An Anti-Democracy Foreign Policy: Iran: What the American people failed to realize is that the deep anger and hatred that the Iranian people had against the U.S. government was rooted in a horrible, anti-democratic act that the U.S. government committed in 1953. That was the year the CIA secretly and surreptitiously ousted the democratically elected prime minister of Iran, a man named Mohammad Mossadegh, from power, followed by the U.S. government’s ardent support of the shah of Iran’s dictatorship for the next 25 years.
Mossadegh was one of the most famous figures in the world. He shook an empire and changed the world. People everywhere knew his name. There were two major problems with Mossadegh, however, as far as both the British and American governments were concerned. First, as an ardent nationalist he was a driving force behind an Iranian attempt to nationalize the Anglo-Iranian Oil Company, a British company that had held a monopoly on the production and sale of Iranian oil since the early part of the 20th century. Second, fiercely independent, Mossadegh refused to do the bidding of the U.S. government.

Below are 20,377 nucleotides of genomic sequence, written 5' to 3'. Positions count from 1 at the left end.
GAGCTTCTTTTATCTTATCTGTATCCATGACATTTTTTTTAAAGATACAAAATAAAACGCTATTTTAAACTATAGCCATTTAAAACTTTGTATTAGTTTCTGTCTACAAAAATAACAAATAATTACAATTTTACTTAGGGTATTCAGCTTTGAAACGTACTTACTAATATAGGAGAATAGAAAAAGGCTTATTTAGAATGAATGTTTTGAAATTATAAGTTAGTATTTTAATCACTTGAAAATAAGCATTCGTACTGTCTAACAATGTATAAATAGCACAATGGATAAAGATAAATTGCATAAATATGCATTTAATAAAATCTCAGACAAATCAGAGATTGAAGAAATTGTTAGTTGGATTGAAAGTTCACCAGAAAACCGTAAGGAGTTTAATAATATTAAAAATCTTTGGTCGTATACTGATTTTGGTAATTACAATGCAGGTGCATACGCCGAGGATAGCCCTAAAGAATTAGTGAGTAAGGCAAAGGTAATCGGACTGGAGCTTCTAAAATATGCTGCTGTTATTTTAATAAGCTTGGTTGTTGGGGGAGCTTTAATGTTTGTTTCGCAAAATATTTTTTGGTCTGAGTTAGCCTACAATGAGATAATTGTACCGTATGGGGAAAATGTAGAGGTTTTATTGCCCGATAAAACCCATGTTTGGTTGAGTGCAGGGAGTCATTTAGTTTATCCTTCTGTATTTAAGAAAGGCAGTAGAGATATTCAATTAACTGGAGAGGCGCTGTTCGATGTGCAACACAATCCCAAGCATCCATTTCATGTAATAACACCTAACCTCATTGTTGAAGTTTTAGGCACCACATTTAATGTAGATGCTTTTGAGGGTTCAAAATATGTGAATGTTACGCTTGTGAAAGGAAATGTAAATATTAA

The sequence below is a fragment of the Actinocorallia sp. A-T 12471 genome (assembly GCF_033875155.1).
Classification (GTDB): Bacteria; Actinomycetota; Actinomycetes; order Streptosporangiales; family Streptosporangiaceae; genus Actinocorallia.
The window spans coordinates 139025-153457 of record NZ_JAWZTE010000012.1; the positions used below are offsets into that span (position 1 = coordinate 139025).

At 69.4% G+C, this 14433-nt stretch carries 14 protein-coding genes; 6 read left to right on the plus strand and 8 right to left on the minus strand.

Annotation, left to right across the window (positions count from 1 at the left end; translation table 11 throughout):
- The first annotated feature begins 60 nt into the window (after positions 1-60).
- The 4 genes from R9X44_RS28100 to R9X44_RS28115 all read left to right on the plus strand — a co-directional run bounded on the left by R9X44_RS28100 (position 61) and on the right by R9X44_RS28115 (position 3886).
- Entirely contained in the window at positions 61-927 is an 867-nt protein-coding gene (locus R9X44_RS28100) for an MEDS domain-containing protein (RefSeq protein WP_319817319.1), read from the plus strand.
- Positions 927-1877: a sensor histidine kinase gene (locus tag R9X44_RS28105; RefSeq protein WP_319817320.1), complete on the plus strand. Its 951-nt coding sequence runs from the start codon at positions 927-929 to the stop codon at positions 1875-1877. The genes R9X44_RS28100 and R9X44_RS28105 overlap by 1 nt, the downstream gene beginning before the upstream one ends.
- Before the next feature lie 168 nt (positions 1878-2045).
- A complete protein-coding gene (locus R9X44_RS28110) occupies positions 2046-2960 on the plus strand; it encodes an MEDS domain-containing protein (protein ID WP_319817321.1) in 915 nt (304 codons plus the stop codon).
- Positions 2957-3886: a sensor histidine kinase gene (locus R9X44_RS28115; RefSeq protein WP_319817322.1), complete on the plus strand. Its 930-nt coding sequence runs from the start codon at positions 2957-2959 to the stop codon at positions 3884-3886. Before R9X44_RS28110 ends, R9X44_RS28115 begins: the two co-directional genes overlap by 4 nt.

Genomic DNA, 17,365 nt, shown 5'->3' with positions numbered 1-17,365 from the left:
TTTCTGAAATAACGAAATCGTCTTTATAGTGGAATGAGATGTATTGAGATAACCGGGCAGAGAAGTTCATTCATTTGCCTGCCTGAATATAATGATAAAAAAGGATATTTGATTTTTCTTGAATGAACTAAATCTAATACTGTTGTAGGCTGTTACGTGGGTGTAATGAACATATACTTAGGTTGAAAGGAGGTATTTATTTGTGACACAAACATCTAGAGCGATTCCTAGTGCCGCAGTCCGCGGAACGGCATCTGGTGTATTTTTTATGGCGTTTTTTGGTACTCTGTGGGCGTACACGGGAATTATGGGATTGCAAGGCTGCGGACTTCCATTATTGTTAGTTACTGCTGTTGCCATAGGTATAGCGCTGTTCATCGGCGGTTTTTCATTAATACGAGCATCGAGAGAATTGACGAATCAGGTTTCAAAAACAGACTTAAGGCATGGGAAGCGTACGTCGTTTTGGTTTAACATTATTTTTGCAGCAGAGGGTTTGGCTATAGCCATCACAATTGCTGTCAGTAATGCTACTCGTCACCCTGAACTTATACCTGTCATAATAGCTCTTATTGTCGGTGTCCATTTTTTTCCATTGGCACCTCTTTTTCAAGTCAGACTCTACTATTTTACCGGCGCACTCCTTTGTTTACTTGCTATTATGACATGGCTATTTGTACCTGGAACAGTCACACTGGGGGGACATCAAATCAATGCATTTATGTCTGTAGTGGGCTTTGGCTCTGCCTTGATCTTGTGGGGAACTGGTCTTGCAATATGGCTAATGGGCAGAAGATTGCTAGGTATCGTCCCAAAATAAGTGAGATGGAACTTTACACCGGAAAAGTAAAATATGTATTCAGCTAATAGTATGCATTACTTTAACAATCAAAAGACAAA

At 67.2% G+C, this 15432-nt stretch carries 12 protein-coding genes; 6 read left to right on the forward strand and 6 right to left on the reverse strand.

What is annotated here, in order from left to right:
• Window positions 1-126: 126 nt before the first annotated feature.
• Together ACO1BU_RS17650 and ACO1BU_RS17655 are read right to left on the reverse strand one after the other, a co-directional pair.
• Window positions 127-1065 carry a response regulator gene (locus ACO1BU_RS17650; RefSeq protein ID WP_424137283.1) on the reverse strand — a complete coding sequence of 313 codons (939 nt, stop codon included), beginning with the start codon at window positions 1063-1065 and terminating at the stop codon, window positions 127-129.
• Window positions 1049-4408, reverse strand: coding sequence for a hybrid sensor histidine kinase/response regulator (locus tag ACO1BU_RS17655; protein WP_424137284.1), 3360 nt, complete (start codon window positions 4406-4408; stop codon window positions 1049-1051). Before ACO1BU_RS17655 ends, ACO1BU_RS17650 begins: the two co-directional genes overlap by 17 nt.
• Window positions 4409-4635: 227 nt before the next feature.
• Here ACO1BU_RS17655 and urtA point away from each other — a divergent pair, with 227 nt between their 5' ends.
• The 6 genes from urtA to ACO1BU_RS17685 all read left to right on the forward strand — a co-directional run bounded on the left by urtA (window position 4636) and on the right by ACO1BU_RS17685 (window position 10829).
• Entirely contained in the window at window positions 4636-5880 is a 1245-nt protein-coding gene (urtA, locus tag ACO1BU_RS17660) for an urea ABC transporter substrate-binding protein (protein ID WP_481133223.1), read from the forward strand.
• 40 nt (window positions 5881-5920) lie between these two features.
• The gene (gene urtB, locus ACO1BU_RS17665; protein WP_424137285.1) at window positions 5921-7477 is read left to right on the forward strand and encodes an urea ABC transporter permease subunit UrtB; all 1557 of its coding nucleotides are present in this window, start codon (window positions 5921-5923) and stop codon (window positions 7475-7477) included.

The 1953 CIA coup in Iran was named “Operation Ajax” and was engineered by a CIA agent named Kermit Roosevelt, [who] skillfully used a combination of bribery of Iranian military officials and CIA-engendered street protests to pull off the coup… [resulting] with a subsequent 25-year, U.S.-supported dictatorship, which included one of the world’s most terrifying and torturous secret police, the Savak.